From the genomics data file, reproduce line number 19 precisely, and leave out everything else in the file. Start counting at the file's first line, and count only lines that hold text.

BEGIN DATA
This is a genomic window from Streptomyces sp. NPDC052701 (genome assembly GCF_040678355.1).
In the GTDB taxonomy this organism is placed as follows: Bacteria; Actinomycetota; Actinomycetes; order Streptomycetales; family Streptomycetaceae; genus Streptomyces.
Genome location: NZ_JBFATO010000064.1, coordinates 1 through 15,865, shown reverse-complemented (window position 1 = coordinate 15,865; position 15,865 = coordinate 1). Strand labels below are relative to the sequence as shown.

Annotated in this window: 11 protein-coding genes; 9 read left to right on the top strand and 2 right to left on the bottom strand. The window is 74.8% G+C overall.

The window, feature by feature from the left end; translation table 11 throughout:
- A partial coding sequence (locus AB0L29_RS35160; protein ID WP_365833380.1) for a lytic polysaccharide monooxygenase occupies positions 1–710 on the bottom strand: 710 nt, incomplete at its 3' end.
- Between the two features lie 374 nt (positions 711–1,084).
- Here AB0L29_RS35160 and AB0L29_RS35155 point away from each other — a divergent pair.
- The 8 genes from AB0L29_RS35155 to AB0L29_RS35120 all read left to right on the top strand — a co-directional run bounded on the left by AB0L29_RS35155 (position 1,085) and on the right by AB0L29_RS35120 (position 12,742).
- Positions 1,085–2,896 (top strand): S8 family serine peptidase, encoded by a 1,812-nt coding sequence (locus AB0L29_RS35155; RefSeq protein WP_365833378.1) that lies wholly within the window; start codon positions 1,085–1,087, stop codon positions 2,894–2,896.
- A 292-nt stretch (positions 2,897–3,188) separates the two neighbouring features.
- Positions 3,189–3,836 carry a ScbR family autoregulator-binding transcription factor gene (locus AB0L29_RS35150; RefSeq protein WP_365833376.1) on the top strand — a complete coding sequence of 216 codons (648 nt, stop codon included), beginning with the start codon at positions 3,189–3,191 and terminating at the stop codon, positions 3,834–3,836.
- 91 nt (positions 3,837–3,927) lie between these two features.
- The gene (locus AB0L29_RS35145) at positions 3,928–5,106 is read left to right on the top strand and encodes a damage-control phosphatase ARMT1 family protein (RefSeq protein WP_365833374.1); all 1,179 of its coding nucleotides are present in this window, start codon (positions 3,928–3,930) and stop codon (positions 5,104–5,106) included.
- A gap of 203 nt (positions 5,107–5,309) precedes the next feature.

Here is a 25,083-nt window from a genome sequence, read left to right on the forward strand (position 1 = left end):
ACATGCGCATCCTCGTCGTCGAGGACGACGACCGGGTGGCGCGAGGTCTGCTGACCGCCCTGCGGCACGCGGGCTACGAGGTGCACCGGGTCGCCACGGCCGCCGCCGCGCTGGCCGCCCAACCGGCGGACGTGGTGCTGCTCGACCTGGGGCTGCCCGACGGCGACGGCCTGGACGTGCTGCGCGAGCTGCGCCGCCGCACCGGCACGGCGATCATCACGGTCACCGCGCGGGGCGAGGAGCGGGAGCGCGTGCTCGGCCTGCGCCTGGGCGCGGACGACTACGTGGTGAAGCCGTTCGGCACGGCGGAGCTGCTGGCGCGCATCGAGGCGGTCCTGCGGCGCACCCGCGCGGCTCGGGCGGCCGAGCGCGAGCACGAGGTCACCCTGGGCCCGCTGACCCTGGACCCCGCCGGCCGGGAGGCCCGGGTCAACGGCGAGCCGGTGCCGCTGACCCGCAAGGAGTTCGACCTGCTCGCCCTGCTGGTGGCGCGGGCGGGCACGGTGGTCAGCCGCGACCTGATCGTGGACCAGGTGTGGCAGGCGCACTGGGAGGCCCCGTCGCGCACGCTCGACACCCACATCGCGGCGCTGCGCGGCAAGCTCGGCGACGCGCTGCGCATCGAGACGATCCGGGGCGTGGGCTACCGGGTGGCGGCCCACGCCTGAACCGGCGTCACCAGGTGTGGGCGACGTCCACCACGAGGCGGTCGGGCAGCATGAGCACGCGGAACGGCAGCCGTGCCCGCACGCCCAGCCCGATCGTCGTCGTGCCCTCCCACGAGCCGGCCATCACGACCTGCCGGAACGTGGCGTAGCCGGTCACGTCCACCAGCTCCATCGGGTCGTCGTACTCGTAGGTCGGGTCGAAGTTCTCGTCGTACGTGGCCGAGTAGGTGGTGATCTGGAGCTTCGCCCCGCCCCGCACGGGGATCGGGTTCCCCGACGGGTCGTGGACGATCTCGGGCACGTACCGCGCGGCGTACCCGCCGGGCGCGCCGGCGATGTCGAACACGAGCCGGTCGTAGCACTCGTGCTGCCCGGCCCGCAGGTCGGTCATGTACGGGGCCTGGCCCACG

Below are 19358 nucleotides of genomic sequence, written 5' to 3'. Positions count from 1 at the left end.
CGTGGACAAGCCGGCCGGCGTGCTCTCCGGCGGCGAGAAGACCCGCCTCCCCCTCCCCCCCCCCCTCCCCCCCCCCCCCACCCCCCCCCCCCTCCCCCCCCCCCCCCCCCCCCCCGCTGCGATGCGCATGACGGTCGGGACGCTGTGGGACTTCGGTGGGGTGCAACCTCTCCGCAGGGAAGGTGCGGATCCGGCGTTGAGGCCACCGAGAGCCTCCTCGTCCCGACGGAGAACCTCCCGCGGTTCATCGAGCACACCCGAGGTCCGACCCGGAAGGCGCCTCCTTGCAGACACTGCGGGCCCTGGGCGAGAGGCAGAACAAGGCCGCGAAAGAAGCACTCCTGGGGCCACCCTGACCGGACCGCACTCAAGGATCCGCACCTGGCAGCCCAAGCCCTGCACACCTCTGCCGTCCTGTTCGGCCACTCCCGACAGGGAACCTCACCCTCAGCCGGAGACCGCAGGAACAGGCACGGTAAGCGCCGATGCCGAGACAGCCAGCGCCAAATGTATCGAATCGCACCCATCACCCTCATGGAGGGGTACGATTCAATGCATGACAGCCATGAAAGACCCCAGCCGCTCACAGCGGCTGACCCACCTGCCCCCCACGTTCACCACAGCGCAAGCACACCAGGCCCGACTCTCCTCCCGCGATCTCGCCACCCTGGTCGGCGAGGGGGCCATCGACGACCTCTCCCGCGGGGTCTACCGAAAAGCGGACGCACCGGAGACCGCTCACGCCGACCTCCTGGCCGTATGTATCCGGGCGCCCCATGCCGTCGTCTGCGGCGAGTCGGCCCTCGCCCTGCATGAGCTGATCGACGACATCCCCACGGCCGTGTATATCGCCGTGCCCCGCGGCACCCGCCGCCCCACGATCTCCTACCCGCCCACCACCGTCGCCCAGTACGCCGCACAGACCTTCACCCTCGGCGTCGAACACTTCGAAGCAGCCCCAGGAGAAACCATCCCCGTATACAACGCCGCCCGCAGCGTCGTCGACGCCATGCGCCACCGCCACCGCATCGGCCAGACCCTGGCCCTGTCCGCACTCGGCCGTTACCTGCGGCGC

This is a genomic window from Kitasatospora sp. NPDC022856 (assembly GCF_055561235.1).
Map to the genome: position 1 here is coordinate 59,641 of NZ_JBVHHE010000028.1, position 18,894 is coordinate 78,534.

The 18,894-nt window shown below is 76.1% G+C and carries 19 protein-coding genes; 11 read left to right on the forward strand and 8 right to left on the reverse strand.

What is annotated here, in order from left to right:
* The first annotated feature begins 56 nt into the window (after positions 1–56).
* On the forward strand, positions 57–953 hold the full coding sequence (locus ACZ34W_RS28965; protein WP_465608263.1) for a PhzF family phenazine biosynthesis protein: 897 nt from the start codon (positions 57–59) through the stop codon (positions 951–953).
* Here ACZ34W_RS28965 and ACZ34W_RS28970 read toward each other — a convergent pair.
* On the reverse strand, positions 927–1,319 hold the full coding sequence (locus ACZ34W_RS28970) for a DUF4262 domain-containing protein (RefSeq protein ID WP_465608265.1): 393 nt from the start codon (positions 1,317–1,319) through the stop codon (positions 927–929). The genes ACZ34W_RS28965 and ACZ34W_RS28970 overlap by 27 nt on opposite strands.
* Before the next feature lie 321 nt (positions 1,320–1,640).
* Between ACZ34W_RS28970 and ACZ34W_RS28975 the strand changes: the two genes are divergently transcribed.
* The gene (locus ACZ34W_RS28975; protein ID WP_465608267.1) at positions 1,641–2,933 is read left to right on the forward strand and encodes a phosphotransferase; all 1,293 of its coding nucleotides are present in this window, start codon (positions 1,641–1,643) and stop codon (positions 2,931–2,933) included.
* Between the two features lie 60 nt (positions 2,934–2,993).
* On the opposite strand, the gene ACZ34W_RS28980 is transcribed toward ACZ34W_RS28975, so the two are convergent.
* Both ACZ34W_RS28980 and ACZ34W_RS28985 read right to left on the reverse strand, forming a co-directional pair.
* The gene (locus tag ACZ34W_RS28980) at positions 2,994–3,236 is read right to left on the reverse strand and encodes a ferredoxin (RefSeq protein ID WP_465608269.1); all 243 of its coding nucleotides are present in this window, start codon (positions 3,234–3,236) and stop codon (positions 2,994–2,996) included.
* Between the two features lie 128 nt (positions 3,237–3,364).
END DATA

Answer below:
CGTGGACAAGCCGGCCGGCGTGCTCTCCGGCGGCGAGAAGACCCGCCTCCCCCTCCCCCCCCCCCTCCCCCCCCCCCCCACCCCCCCCCCCCTCCCCCCCCCCCCCCCCCCCCCCGCTGCGATGCGCATGACGGTCGGGACGCTGTGGGACTTCGGTGGGGTGCAACCTCTCCGCAGGGAAGGTGCGGATCCGGCGTTGAGGCCACCGAGAGCCTCCTCGTCCCGACGGAGAACCTCCCGCGGTTCATCGAGCACACCCGAGGTCCGACCCGGAAGGCGCCTCCTTGCAGACACTGCGGGCCCTGGGCGAGAGGCAGAACAAGGCCGCGAAAGAAGCACTCCTGGGGCCACCCTGACCGGACCGCACTCAAGGATCCGCACCTGGCAGCCCAAGCCCTGCACACCTCTGCCGTCCTGTTCGGCCACTCCCGACAGGGAACCTCACCCTCAGCCGGAGACCGCAGGAACAGGCACGGTAAGCGCCGATGCCGAGACAGCCAGCGCCAAATGTATCGAATCGCACCCATCACCCTCATGGAGGGGTACGATTCAATGCATGACAGCCATGAAAGACCCCAGCCGCTCACAGCGGCTGACCCACCTGCCCCCCACGTTCACCACAGCGCAAGCACACCAGGCCCGACTCTCCTCCCGCGATCTCGCCACCCTGGTCGGCGAGGGGGCCATCGACGACCTCTCCCGCGGGGTCTACCGAAAAGCGGACGCACCGGAGACCGCTCACGCCGACCTCCTGGCCGTATGTATCCGGGCGCCCCATGCCGTCGTCTGCGGCGAGTCGGCCCTCGCCCTGCATGAGCTGATCGACGACATCCCCACGGCCGTGTATATCGCCGTGCCCCGCGGCACCCGCCGCCCCACGATCTCCTACCCGCCCACCACCGTCGCCCAGTACGCCGCACAGACCTTCACCCTCGGCGTCGAACACTTCGAAGCAGCCCCAGGAGAAACCATCCCCGTATACAACGCCGCCCGCAGCGTCGTCGACGCCATGCGCCACCGCCACCGCATCGGCCAGACCCTGGCCCTGTCCGCACTCGGCCGTTACCTGCGGCGC